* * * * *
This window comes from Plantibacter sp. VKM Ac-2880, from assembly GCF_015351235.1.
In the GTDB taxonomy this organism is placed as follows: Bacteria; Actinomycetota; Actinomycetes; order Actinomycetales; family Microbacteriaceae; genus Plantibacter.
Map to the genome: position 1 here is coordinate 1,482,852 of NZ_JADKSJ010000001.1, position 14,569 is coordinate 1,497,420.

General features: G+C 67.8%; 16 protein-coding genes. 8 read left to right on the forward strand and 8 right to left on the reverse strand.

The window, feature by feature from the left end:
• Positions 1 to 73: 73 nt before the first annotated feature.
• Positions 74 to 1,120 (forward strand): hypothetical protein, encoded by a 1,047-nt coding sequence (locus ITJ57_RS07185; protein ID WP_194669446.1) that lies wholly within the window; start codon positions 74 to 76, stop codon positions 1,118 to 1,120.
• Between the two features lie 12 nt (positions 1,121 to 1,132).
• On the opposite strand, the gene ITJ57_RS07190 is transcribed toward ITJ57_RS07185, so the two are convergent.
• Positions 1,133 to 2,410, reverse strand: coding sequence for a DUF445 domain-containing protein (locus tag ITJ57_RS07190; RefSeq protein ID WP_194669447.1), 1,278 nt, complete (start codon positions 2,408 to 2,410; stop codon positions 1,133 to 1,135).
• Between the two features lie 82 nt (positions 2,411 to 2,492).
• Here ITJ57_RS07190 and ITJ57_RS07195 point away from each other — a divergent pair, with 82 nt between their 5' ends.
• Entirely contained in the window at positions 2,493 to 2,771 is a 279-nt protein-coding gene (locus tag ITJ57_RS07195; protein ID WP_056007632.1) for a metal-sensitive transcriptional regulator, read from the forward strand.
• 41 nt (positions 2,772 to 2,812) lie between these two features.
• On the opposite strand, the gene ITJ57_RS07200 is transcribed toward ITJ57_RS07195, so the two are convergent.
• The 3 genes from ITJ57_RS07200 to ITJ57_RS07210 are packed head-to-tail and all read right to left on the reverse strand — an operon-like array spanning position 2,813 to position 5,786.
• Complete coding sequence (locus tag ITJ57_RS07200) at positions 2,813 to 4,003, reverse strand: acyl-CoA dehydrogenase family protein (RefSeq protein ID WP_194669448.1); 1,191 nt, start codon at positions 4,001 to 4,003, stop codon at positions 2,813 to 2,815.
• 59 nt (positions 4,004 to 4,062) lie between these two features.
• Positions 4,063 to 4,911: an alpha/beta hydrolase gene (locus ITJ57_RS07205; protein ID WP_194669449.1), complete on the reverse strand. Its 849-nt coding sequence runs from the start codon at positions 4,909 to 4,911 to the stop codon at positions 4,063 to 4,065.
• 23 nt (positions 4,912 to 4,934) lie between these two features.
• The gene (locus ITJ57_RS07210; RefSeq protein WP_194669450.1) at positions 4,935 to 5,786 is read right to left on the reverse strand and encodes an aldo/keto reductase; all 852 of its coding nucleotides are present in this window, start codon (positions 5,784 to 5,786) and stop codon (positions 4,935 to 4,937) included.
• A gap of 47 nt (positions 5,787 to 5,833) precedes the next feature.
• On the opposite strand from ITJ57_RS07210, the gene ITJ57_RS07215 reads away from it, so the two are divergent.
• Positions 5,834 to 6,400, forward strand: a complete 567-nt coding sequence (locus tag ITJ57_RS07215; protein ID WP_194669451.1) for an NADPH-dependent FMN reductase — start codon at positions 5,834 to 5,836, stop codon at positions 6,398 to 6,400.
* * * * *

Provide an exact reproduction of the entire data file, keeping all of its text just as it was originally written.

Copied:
This window comes from Plantibacter sp. VKM Ac-2880, from assembly GCF_015351235.1.
In the GTDB taxonomy this organism is placed as follows: Bacteria; Actinomycetota; Actinomycetes; order Actinomycetales; family Microbacteriaceae; genus Plantibacter.
Map to the genome: position 1 here is coordinate 1,482,852 of NZ_JADKSJ010000001.1, position 14,569 is coordinate 1,497,420.

General features: G+C 67.8%; 16 protein-coding genes. 8 read left to right on the forward strand and 8 right to left on the reverse strand.

The window, feature by feature from the left end:
• Positions 1 to 73: 73 nt before the first annotated feature.
• Positions 74 to 1,120 (forward strand): hypothetical protein, encoded by a 1,047-nt coding sequence (locus ITJ57_RS07185; protein ID WP_194669446.1) that lies wholly within the window; start codon positions 74 to 76, stop codon positions 1,118 to 1,120.
• Between the two features lie 12 nt (positions 1,121 to 1,132).
• On the opposite strand, the gene ITJ57_RS07190 is transcribed toward ITJ57_RS07185, so the two are convergent.
• Positions 1,133 to 2,410, reverse strand: coding sequence for a DUF445 domain-containing protein (locus tag ITJ57_RS07190; RefSeq protein ID WP_194669447.1), 1,278 nt, complete (start codon positions 2,408 to 2,410; stop codon positions 1,133 to 1,135).
• Between the two features lie 82 nt (positions 2,411 to 2,492).
• Here ITJ57_RS07190 and ITJ57_RS07195 point away from each other — a divergent pair, with 82 nt between their 5' ends.
• Entirely contained in the window at positions 2,493 to 2,771 is a 279-nt protein-coding gene (locus tag ITJ57_RS07195; protein ID WP_056007632.1) for a metal-sensitive transcriptional regulator, read from the forward strand.
• 41 nt (positions 2,772 to 2,812) lie between these two features.
• On the opposite strand, the gene ITJ57_RS07200 is transcribed toward ITJ57_RS07195, so the two are convergent.
• The 3 genes from ITJ57_RS07200 to ITJ57_RS07210 are packed head-to-tail and all read right to left on the reverse strand — an operon-like array spanning position 2,813 to position 5,786.
• Complete coding sequence (locus tag ITJ57_RS07200) at positions 2,813 to 4,003, reverse strand: acyl-CoA dehydrogenase family protein (RefSeq protein ID WP_194669448.1); 1,191 nt, start codon at positions 4,001 to 4,003, stop codon at positions 2,813 to 2,815.
• 59 nt (positions 4,004 to 4,062) lie between these two features.
• Positions 4,063 to 4,911: an alpha/beta hydrolase gene (locus ITJ57_RS07205; protein ID WP_194669449.1), complete on the reverse strand. Its 849-nt coding sequence runs from the start codon at positions 4,909 to 4,911 to the stop codon at positions 4,063 to 4,065.
• 23 nt (positions 4,912 to 4,934) lie between these two features.
• The gene (locus ITJ57_RS07210; RefSeq protein WP_194669450.1) at positions 4,935 to 5,786 is read right to left on the reverse strand and encodes an aldo/keto reductase; all 852 of its coding nucleotides are present in this window, start codon (positions 5,784 to 5,786) and stop codon (positions 4,935 to 4,937) included.
• A gap of 47 nt (positions 5,787 to 5,833) precedes the next feature.
• On the opposite strand from ITJ57_RS07210, the gene ITJ57_RS07215 reads away from it, so the two are divergent.
• Positions 5,834 to 6,400, forward strand: a complete 567-nt coding sequence (locus tag ITJ57_RS07215; protein ID WP_194669451.1) for an NADPH-dependent FMN reductase — start codon at positions 5,834 to 5,836, stop codon at positions 6,398 to 6,400.